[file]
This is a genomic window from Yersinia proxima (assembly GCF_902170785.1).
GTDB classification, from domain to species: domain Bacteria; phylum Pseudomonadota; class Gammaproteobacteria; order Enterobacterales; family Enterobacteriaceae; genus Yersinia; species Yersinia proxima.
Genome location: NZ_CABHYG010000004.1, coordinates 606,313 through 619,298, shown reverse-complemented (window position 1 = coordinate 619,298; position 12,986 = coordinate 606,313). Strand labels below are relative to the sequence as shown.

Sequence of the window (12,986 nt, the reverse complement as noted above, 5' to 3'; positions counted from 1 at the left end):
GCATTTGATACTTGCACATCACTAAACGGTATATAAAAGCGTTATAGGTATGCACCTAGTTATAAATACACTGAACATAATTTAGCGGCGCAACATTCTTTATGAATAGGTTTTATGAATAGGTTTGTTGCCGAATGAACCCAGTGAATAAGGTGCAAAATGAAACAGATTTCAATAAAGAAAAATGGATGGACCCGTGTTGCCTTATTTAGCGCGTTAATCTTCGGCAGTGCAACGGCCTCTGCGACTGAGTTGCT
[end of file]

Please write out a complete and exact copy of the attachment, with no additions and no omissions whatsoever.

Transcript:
This is a genomic window from Yersinia proxima (assembly GCF_902170785.1).
GTDB classification, from domain to species: domain Bacteria; phylum Pseudomonadota; class Gammaproteobacteria; order Enterobacterales; family Enterobacteriaceae; genus Yersinia; species Yersinia proxima.
Genome location: NZ_CABHYG010000004.1, coordinates 606,313 through 619,298, shown reverse-complemented (window position 1 = coordinate 619,298; position 12,986 = coordinate 606,313). Strand labels below are relative to the sequence as shown.

Sequence of the window (12,986 nt, the reverse complement as noted above, 5' to 3'; positions counted from 1 at the left end):
GCATTTGATACTTGCACATCACTAAACGGTATATAAAAGCGTTATAGGTATGCACCTAGTTATAAATACACTGAACATAATTTAGCGGCGCAACATTCTTTATGAATAGGTTTTATGAATAGGTTTGTTGCCGAATGAACCCAGTGAATAAGGTGCAAAATGAAACAGATTTCAATAAAGAAAAATGGATGGACCCGTGTTGCCTTATTTAGCGCGTTAATCTTCGGCAGTGCAACGGCCTCTGCGACTGAGTTGCT